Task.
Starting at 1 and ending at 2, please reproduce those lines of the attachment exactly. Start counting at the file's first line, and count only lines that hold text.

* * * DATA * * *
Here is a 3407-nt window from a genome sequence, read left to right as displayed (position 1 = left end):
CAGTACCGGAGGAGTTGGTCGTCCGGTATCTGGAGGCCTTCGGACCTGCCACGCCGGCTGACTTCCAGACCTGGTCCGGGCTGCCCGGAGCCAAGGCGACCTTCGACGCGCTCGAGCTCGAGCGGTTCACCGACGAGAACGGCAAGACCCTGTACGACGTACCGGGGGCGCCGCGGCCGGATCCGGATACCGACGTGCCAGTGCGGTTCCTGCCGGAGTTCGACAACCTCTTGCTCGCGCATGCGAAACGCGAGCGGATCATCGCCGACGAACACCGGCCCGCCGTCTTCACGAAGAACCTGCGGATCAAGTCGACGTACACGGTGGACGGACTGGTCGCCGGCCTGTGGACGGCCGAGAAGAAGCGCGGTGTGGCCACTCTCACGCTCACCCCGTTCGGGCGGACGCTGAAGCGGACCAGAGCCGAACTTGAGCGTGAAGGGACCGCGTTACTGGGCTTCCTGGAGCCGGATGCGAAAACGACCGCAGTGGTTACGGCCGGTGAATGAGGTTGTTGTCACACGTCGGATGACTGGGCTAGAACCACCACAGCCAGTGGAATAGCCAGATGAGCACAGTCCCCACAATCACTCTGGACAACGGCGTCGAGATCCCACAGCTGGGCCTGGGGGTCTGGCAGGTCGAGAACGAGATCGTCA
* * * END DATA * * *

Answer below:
Here is a 3407-nt window from a genome sequence, read left to right as displayed (position 1 = left end):
CAGTACCGGAGGAGTTGGTCGTCCGGTATCTGGAGGCCTTCGGACCTGCCACGCCGGCTGACTTCCAGACCTGGTCCGGGCTGCCCGGAGCCAAGGCGACCTTCGACGCGCTCGAGCTCGAGCGGTTCACCGACGAGAACGGCAAGACCCTGTACGACGTACCGGGGGCGCCGCGGCCGGATCCGGATACCGACGTGCCAGTGCGGTTCCTGCCGGAGTTCGACAACCTCTTGCTCGCGCATGCGAAACGCGAGCGGATCATCGCCGACGAACACCGGCCCGCCGTCTTCACGAAGAACCTGCGGATCAAGTCGACGTACACGGTGGACGGACTGGTCGCCGGCCTGTGGACGGCCGAGAAGAAGCGCGGTGTGGCCACTCTCACGCTCACCCCGTTCGGGCGGACGCTGAAGCGGACCAGAGCCGAACTTGAGCGTGAAGGGACCGCGTTACTGGGCTTCCTGGAGCCGGATGCGAAAACGACCGCAGTGGTTACGGCCGGTGAATGAGGTTGTTGTCACACGTCGGATGACTGGGCTAGAACCACCACAGCCAGTGGAATAGCCAGATGAGCACAGTCCCCACAATCACTCTGGACAACGGCGTCGAGATCCCACAGCTGGGCCTGGGGGTCTGGCAGGTCGAGAACGAGATCGTCA